NEW YORK, NY
December 14, 2015
“Fiddler to the World” Itzhak Perlman Awarded 2016 Genesis Prize
World’s preeminent violinist recognized for his exceptional contributions as a musician, teacher, advocate for individuals with special needs and dedication to Jewish values
The Genesis Prize Foundation today announced that world renowned violinist Itzhak Perlman has been selected as the 2016 Genesis Prize Laureate. The Genesis Prize is a $1 million annual award given to individuals who have achieved extraordinary professional success, have made a significant contribution to humanity, and inspire others through their engagement and dedication to the Jewish community and the State of Israel.
The inaugural Genesis Prize – dubbed by Time magazine as “The Jewish Nobel” – was awarded in 2014 to New York Mayor and one of the world’s leading philanthropists, Michael Bloomberg. Academy-award winning actor, producer and peace activist Michael Douglas received this prestigious award in 2015.
“Itzhak Perlman is the embodiment of everything an ideal Genesis Prize Laureate should be,” said Chairman and Co-Founder of the Genesis Prize, Stan Polovets. “Itzhak has achieved unparalleled professional success, and through his music brings joy to millions of people around the world. A 16 time Grammy award winner, he has been an incredible source of inspiration for individuals with special needs by overcoming tremendous personal challenges after having been severely disabled by polio at age four. And he has given back to society by dedicating virtually all of his free time and significant resources to teaching young talented musicians and to serving as an advocate for individuals with disabilities. We are delighted to have Itzhak as our 2016 Laureate.” To view Itzhak Perlman’s full biography, visit the Genesis Prize website at www.genesisprize.org/laureates/laureate-2016.
The announcement of his Genesis Prize award comes on the heels of Itzhak Perlman’s receipt of the Presidential Medal of Freedom on November 25. President Obama’s announcement noted that Perlman has been the soloist for the musical score in Schindler’s List, which subsequently won an Academy Award for Best Original Score. Two other US presidents – Ronald Reagan and Bill Clinton – have previously recognized Perlman, a Warner Music artist, by awarding him the Medal of Liberty and the National Medal of Arts in 1986 and 2000, respectively.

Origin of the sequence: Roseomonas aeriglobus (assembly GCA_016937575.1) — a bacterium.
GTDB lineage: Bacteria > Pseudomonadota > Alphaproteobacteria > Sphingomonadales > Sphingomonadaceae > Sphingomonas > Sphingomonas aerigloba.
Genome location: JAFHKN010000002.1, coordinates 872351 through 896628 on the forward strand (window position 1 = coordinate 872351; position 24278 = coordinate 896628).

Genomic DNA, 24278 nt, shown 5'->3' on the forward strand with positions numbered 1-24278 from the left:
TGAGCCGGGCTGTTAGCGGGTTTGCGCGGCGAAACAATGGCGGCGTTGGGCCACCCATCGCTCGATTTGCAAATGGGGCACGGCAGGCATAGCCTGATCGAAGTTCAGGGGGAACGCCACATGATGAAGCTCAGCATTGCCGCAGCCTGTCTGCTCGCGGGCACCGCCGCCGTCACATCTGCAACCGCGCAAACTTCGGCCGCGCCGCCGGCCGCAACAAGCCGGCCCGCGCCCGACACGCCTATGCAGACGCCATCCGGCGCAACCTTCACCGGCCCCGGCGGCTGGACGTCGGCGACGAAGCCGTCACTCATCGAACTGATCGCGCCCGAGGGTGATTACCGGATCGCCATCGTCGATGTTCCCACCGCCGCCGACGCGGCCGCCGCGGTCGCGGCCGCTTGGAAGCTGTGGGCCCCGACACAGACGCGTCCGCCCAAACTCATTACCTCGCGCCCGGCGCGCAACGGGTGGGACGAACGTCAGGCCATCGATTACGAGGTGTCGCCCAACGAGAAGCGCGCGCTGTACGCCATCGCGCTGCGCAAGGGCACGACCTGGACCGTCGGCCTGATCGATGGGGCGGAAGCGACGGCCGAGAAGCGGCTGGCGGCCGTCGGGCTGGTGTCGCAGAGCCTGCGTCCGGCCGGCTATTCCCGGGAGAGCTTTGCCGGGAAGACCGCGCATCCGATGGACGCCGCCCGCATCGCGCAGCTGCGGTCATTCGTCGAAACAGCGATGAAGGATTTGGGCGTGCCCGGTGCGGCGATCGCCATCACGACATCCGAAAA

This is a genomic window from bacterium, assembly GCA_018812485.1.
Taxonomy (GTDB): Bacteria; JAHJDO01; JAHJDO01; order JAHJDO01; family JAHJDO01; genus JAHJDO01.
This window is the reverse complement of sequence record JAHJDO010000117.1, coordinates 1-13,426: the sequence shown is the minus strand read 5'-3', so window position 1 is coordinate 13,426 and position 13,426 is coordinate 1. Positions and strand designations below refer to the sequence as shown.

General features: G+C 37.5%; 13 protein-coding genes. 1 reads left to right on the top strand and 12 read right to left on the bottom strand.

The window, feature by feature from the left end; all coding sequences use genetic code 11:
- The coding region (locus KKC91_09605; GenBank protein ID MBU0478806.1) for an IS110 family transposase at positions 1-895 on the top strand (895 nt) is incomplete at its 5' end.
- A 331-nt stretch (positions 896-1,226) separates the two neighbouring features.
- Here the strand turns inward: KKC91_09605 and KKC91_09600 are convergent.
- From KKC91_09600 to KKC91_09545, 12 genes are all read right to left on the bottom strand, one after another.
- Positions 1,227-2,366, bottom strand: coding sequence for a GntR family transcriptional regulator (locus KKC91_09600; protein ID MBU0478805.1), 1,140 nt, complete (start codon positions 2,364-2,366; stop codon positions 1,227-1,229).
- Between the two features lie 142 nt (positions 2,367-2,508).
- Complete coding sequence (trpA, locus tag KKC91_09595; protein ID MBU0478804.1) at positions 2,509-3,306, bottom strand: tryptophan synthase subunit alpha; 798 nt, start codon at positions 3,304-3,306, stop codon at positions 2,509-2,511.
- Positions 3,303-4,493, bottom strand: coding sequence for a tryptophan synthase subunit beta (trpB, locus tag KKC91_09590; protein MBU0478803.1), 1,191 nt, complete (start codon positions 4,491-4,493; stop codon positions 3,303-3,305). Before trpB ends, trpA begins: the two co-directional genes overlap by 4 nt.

Prime Minister Benjamin Netanyahu said: “I congratulate Itzhak Perlman on being selected as the 2016 Genesis Prize Laureate and on being named a recipient of the United States Presidential Medal of Freedom. I am proud that such prestigious awards have been bestowed on a citizen of Israel. While it is coincidental that these announcements came close together, they provide an opportunity to reflect on Itzhak’s exceptional and varied contribution to humanity in his role as the ‘Fiddler to the World.’” Prime Minister Netanyahu will present the Genesis Prize to Perlman at the June 23 ceremony in Jerusalem.
“I am humbled and honored to receive the Genesis Prize, recognizing not just my professional achievements and my desire to improve the world, but also my commitment to my Jewish identity, Jewish values, and Jewish culture,” said Itzhak Perlman. “I have always been very proud of my Jewish heritage, which has greatly influenced my music, my world view, and my work as an advocate for individuals whom society often leaves behind.”
The Genesis Prize is funded through a $100 million endowment established by the Genesis Prize Foundation, a private foundation with offices in New York City and Tel Aviv. The Prize is administered in partnership with the Office of the Prime Minister of Israel and the Jewish Agency for Israel. Members of the two committees that select Genesis Prize winners include Nobel Peace Prize Laureate Elie Wiesel, prominent human rights activist and former Soviet dissident Natan Sharansky, Speaker of the Knesset Yuli Edelstein, and former president of the Supreme Court of Israel Meir Shamgar.
Following the tradition established by the two previous Genesis Prize Laureates, Itzhak Perlman intends to direct the prize money to initiatives about which he is passionate, including improving access for individuals with disabilities and developing young musicians of rare and special talent. Further details of Perlman’s plans for directing the Genesis Prize award will be announced in February.
Mayor Bloomberg’s $1 million prize was used to create the Genesis Generation Challenge, a competition to fund ideas from young adults that seek to better the world. Over 100 teams from 12 countries participated in the competition, with winners awarded funding to undertake projects ranging from seeking a cure for ALS to alleviating poverty in Africa. Michael Douglas has directed his $1 million award – along with an additional $1 million provided by other philanthropists – to initiatives focused on inclusiveness of intermarried families in Jewish life.